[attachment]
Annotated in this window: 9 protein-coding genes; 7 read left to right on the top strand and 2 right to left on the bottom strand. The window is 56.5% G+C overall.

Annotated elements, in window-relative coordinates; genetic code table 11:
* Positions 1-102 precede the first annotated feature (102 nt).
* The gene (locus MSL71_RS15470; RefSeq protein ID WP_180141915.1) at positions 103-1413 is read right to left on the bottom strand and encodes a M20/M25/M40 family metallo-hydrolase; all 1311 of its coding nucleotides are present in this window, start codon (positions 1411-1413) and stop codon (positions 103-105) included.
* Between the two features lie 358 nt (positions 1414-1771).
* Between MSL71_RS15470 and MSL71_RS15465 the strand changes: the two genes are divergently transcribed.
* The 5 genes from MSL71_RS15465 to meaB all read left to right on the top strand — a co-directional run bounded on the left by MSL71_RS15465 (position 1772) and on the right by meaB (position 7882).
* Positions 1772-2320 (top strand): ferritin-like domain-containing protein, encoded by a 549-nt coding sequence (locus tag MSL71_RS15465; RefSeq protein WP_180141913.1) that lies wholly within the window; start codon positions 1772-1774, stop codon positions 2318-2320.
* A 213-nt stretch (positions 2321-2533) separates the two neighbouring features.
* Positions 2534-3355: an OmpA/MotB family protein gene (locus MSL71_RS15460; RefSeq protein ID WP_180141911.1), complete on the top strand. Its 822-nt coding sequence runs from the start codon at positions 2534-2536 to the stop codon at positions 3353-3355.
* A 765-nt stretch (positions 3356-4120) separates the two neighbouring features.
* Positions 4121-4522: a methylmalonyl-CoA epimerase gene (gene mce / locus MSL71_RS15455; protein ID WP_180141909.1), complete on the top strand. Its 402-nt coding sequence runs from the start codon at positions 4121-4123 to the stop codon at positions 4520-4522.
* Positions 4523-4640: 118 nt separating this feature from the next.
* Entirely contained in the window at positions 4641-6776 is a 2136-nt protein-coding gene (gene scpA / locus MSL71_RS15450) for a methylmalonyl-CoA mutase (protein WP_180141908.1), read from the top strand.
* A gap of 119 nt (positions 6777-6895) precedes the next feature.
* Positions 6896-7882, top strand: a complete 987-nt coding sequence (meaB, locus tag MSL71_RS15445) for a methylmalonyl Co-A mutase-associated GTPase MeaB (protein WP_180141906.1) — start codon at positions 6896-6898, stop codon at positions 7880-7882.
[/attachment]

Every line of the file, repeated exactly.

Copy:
Annotated in this window: 9 protein-coding genes; 7 read left to right on the top strand and 2 right to left on the bottom strand. The window is 56.5% G+C overall.

Annotated elements, in window-relative coordinates; genetic code table 11:
* Positions 1-102 precede the first annotated feature (102 nt).
* The gene (locus MSL71_RS15470; RefSeq protein ID WP_180141915.1) at positions 103-1413 is read right to left on the bottom strand and encodes a M20/M25/M40 family metallo-hydrolase; all 1311 of its coding nucleotides are present in this window, start codon (positions 1411-1413) and stop codon (positions 103-105) included.
* Between the two features lie 358 nt (positions 1414-1771).
* Between MSL71_RS15470 and MSL71_RS15465 the strand changes: the two genes are divergently transcribed.
* The 5 genes from MSL71_RS15465 to meaB all read left to right on the top strand — a co-directional run bounded on the left by MSL71_RS15465 (position 1772) and on the right by meaB (position 7882).
* Positions 1772-2320 (top strand): ferritin-like domain-containing protein, encoded by a 549-nt coding sequence (locus tag MSL71_RS15465; RefSeq protein WP_180141913.1) that lies wholly within the window; start codon positions 1772-1774, stop codon positions 2318-2320.
* A 213-nt stretch (positions 2321-2533) separates the two neighbouring features.
* Positions 2534-3355: an OmpA/MotB family protein gene (locus MSL71_RS15460; RefSeq protein ID WP_180141911.1), complete on the top strand. Its 822-nt coding sequence runs from the start codon at positions 2534-2536 to the stop codon at positions 3353-3355.
* A 765-nt stretch (positions 3356-4120) separates the two neighbouring features.
* Positions 4121-4522: a methylmalonyl-CoA epimerase gene (gene mce / locus MSL71_RS15455; protein ID WP_180141909.1), complete on the top strand. Its 402-nt coding sequence runs from the start codon at positions 4121-4123 to the stop codon at positions 4520-4522.
* Positions 4523-4640: 118 nt separating this feature from the next.
* Entirely contained in the window at positions 4641-6776 is a 2136-nt protein-coding gene (gene scpA / locus MSL71_RS15450) for a methylmalonyl-CoA mutase (protein WP_180141908.1), read from the top strand.
* A gap of 119 nt (positions 6777-6895) precedes the next feature.
* Positions 6896-7882, top strand: a complete 987-nt coding sequence (meaB, locus tag MSL71_RS15445) for a methylmalonyl Co-A mutase-associated GTPase MeaB (protein WP_180141906.1) — start codon at positions 6896-6898, stop codon at positions 7880-7882.